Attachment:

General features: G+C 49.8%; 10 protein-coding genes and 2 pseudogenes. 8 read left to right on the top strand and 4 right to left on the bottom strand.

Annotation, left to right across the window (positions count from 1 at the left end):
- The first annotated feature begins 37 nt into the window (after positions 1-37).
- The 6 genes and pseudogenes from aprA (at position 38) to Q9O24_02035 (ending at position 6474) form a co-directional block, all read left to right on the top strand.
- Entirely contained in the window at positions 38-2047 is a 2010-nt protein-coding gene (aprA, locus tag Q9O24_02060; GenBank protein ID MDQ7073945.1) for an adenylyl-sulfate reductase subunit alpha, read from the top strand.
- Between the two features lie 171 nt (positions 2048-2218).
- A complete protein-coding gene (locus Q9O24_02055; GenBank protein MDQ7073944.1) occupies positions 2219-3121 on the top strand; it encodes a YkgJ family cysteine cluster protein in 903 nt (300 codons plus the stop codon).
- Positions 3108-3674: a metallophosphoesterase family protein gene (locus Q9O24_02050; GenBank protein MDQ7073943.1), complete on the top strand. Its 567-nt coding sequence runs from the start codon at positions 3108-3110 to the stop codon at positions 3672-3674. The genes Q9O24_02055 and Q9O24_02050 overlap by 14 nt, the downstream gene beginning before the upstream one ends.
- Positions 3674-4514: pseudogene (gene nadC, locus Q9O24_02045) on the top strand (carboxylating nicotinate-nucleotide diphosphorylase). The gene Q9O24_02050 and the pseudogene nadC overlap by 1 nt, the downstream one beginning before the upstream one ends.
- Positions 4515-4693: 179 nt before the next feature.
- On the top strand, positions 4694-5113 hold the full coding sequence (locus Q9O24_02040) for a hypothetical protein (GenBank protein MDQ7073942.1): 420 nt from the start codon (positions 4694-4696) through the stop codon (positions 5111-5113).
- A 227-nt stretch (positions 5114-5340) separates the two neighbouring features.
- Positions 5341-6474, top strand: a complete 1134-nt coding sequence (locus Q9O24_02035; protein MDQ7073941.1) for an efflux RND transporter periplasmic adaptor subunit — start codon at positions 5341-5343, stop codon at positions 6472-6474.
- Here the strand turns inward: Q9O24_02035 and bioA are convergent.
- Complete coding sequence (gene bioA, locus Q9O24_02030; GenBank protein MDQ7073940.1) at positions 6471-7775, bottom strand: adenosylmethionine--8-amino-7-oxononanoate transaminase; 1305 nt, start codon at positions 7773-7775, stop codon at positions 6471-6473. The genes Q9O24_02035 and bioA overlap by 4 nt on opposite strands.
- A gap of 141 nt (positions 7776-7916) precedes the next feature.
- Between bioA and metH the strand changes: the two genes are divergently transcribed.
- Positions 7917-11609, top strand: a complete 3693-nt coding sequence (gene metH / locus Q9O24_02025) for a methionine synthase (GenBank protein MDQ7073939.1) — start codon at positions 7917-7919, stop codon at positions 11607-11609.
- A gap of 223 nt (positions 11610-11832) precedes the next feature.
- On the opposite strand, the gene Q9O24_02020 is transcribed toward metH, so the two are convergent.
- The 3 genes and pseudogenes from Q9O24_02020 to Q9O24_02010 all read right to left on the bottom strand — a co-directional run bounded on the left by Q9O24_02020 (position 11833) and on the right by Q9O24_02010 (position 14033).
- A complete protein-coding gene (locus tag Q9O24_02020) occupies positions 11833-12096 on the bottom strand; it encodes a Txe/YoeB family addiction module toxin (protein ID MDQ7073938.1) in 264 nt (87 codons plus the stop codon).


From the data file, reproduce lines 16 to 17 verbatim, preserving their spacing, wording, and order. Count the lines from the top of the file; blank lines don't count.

- A gap of 141 nt (positions 7776-7916) precedes the next feature.
- Between bioA and metH the strand changes: the two genes are divergently transcribed.